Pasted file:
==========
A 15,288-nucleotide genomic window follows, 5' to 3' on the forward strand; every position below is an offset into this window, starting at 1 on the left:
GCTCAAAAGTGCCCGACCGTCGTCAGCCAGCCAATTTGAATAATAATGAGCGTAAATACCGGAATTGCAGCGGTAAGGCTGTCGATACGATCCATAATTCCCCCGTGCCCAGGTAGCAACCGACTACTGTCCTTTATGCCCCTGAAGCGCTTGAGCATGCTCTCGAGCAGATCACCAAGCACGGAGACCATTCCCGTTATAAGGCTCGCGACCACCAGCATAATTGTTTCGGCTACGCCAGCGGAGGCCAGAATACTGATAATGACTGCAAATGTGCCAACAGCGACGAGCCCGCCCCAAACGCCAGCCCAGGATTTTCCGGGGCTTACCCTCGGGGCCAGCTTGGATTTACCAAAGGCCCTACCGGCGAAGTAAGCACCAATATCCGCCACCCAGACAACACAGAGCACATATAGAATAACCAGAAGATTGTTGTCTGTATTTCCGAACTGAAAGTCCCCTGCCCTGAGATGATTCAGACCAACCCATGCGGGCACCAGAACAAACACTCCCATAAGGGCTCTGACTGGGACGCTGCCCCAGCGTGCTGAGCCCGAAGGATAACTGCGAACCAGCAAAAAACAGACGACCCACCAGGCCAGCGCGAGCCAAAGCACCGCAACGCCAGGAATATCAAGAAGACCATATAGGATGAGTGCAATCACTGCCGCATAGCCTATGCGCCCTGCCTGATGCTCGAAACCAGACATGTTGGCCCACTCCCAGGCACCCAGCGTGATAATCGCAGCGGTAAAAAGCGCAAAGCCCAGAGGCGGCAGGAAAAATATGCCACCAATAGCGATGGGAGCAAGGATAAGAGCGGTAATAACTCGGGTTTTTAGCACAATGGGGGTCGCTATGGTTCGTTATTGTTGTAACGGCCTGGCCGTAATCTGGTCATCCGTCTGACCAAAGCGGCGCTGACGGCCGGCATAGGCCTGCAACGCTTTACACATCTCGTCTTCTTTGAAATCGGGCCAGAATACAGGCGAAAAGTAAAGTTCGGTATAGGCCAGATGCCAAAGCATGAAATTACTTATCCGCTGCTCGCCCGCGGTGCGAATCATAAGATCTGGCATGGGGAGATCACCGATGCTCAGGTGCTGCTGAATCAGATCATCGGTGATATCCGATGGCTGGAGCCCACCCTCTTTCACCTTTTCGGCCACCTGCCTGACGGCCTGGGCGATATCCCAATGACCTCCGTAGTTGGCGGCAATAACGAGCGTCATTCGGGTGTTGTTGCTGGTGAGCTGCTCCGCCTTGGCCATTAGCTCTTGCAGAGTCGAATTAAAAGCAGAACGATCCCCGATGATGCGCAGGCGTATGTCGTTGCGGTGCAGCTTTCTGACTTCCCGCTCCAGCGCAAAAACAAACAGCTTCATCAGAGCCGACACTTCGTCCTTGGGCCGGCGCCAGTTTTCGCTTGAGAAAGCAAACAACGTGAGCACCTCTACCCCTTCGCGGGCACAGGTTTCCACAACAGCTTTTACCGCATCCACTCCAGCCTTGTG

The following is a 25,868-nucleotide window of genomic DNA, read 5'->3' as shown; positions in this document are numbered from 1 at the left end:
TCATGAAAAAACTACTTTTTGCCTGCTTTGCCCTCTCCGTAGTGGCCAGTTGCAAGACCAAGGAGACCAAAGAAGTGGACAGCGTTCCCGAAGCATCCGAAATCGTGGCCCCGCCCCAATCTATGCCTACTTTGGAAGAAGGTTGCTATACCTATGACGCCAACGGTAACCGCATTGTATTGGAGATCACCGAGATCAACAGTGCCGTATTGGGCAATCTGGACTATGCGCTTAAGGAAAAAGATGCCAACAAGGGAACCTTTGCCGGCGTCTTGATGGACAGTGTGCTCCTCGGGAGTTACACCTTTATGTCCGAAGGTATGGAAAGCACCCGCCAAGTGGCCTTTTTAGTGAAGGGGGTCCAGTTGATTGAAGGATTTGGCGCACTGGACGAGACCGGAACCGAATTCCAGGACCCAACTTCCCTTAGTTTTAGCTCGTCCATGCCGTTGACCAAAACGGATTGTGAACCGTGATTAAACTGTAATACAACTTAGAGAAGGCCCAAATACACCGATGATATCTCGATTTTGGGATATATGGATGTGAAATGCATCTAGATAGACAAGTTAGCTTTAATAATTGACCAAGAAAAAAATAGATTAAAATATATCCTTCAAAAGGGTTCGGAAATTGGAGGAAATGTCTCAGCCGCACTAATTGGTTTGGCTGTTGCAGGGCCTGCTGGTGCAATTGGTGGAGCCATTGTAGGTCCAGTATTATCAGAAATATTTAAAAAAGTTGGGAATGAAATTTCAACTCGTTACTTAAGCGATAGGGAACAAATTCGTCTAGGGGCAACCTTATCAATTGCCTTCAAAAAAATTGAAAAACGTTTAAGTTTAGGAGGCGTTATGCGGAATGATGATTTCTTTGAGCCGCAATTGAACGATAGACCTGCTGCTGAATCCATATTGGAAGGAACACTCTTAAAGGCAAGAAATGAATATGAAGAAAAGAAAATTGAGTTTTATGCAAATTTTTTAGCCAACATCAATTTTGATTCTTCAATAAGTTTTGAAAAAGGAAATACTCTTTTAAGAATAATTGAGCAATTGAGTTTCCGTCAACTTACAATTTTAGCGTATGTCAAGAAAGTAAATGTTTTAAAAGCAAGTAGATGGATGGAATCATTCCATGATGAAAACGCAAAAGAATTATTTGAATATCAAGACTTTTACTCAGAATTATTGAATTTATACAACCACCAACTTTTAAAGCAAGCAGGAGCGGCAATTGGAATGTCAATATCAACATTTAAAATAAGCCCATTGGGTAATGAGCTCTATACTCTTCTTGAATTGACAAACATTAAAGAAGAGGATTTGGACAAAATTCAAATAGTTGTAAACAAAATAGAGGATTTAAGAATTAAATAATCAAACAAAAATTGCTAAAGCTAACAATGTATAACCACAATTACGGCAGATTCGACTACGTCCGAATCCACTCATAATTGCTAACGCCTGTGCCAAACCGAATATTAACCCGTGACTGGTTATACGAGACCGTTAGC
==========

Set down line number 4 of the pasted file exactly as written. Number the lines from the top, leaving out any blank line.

TCATGAAAAAACTACTTTTTGCCTGCTTTGCCCTCTCCGTAGTGGCCAGTTGCAAGACCAAGGAGACCAAAGAAGTGGACAGCGTTCCCGAAGCATCCGAAATCGTGGCCCCGCCCCAATCTATGCCTACTTTGGAAGAAGGTTGCTATACCTATGACGCCAACGGTAACCGCATTGTATTGGAGATCACCGAGATCAACAGTGCCGTATTGGGCAATCTGGACTATGCGCTTAAGGAAAAAGATGCCAACAAGGGAACCTTTGCCGGCGTCTTGATGGACAGTGTGCTCCTCGGGAGTTACACCTTTATGTCCGAAGGTATGGAAAGCACCCGCCAAGTGGCCTTTTTAGTGAAGGGGGTCCAGTTGATTGAAGGATTTGGCGCACTGGACGAGACCGGAACCGAATTCCAGGACCCAACTTCCCTTAGTTTTAGCTCGTCCATGCCGTTGACCAAAACGGATTGTGAACCGTGATTAAACTGTAATACAACTTAGAGAAGGCCCAAATACACCGATGATATCTCGATTTTGGGATATATGGATGTGAAATGCATCTAGATAGACAAGTTAGCTTTAATAATTGACCAAGAAAAAAATAGATTAAAATATATCCTTCAAAAGGGTTCGGAAATTGGAGGAAATGTCTCAGCCGCACTAATTGGTTTGGCTGTTGCAGGGCCTGCTGGTGCAATTGGTGGAGCCATTGTAGGTCCAGTATTATCAGAAATATTTAAAAAAGTTGGGAATGAAATTTCAACTCGTTACTTAAGCGATAGGGAACAAATTCGTCTAGGGGCAACCTTATCAATTGCCTTCAAAAAAATTGAAAAACGTTTAAGTTTAGGAGGCGTTATGCGGAATGATGATTTCTTTGAGCCGCAATTGAACGATAGACCTGCTGCTGAATCCATATTGGAAGGAACACTCTTAAAGGCAAGAAATGAATATGAAGAAAAGAAAATTGAGTTTTATGCAAATTTTTTAGCCAACATCAATTTTGATTCTTCAATAAGTTTTGAAAAAGGAAATACTCTTTTAAGAATAATTGAGCAATTGAGTTTCCGTCAACTTACAATTTTAGCGTATGTCAAGAAAGTAAATGTTTTAAAAGCAAGTAGATGGATGGAATCATTCCATGATGAAAACGCAAAAGAATTATTTGAATATCAAGACTTTTACTCAGAATTATTGAATTTATACAACCACCAACTTTTAAAGCAAGCAGGAGCGGCAATTGGAATGTCAATATCAACATTTAAAATAAGCCCATTGGGTAATGAGCTCTATACTCTTCTTGAATTGACAAACATTAAAGAAGAGGATTTGGACAAAATTCAAATAGTTGTAAACAAAATAGAGGATTTAAGAATTAAATAATCAAACAAAAATTGCTAAAGCTAACAATGTATAACCACAATTACGGCAGATTCGACTACGTCCGAATCCACTCATAATTGCTAACGCCTGTGCCAAACCGAATATTAACCCGTGACTGGTTATACGAGACCGTTAGC